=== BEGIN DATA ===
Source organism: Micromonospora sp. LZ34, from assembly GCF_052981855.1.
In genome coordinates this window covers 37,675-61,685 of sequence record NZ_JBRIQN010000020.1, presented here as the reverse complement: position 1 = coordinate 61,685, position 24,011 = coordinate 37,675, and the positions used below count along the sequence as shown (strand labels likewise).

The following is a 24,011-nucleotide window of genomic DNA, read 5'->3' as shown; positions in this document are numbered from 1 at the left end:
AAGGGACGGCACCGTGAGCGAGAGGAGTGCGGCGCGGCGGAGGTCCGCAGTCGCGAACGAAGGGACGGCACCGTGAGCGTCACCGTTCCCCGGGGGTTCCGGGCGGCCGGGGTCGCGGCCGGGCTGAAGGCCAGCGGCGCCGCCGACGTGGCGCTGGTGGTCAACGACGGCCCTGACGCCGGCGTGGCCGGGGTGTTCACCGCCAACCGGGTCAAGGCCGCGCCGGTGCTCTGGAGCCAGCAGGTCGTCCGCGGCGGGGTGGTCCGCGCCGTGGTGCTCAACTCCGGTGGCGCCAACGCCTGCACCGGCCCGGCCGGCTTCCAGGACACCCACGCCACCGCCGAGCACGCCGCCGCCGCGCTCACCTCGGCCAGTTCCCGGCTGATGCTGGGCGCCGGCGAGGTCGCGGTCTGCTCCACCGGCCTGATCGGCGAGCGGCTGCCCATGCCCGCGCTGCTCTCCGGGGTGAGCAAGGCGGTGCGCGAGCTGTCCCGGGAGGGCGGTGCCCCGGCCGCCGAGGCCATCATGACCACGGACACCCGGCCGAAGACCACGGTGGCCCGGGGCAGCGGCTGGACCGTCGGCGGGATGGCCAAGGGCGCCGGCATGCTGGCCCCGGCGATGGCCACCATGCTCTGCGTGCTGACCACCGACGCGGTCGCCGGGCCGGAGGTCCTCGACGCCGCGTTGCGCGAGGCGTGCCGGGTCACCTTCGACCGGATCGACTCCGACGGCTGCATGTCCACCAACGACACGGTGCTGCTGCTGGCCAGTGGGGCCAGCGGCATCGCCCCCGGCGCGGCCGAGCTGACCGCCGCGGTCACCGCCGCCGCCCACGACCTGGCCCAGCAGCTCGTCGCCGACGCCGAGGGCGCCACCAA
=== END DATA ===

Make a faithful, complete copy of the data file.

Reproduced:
Source organism: Micromonospora sp. LZ34, from assembly GCF_052981855.1.
In genome coordinates this window covers 37,675-61,685 of sequence record NZ_JBRIQN010000020.1, presented here as the reverse complement: position 1 = coordinate 61,685, position 24,011 = coordinate 37,675, and the positions used below count along the sequence as shown (strand labels likewise).

The following is a 24,011-nucleotide window of genomic DNA, read 5'->3' as shown; positions in this document are numbered from 1 at the left end:
AAGGGACGGCACCGTGAGCGAGAGGAGTGCGGCGCGGCGGAGGTCCGCAGTCGCGAACGAAGGGACGGCACCGTGAGCGTCACCGTTCCCCGGGGGTTCCGGGCGGCCGGGGTCGCGGCCGGGCTGAAGGCCAGCGGCGCCGCCGACGTGGCGCTGGTGGTCAACGACGGCCCTGACGCCGGCGTGGCCGGGGTGTTCACCGCCAACCGGGTCAAGGCCGCGCCGGTGCTCTGGAGCCAGCAGGTCGTCCGCGGCGGGGTGGTCCGCGCCGTGGTGCTCAACTCCGGTGGCGCCAACGCCTGCACCGGCCCGGCCGGCTTCCAGGACACCCACGCCACCGCCGAGCACGCCGCCGCCGCGCTCACCTCGGCCAGTTCCCGGCTGATGCTGGGCGCCGGCGAGGTCGCGGTCTGCTCCACCGGCCTGATCGGCGAGCGGCTGCCCATGCCCGCGCTGCTCTCCGGGGTGAGCAAGGCGGTGCGCGAGCTGTCCCGGGAGGGCGGTGCCCCGGCCGCCGAGGCCATCATGACCACGGACACCCGGCCGAAGACCACGGTGGCCCGGGGCAGCGGCTGGACCGTCGGCGGGATGGCCAAGGGCGCCGGCATGCTGGCCCCGGCGATGGCCACCATGCTCTGCGTGCTGACCACCGACGCGGTCGCCGGGCCGGAGGTCCTCGACGCCGCGTTGCGCGAGGCGTGCCGGGTCACCTTCGACCGGATCGACTCCGACGGCTGCATGTCCACCAACGACACGGTGCTGCTGCTGGCCAGTGGGGCCAGCGGCATCGCCCCCGGCGCGGCCGAGCTGACCGCCGCGGTCACCGCCGCCGCCCACGACCTGGCCCAGCAGCTCGTCGCCGACGCCGAGGGCGCCACCAA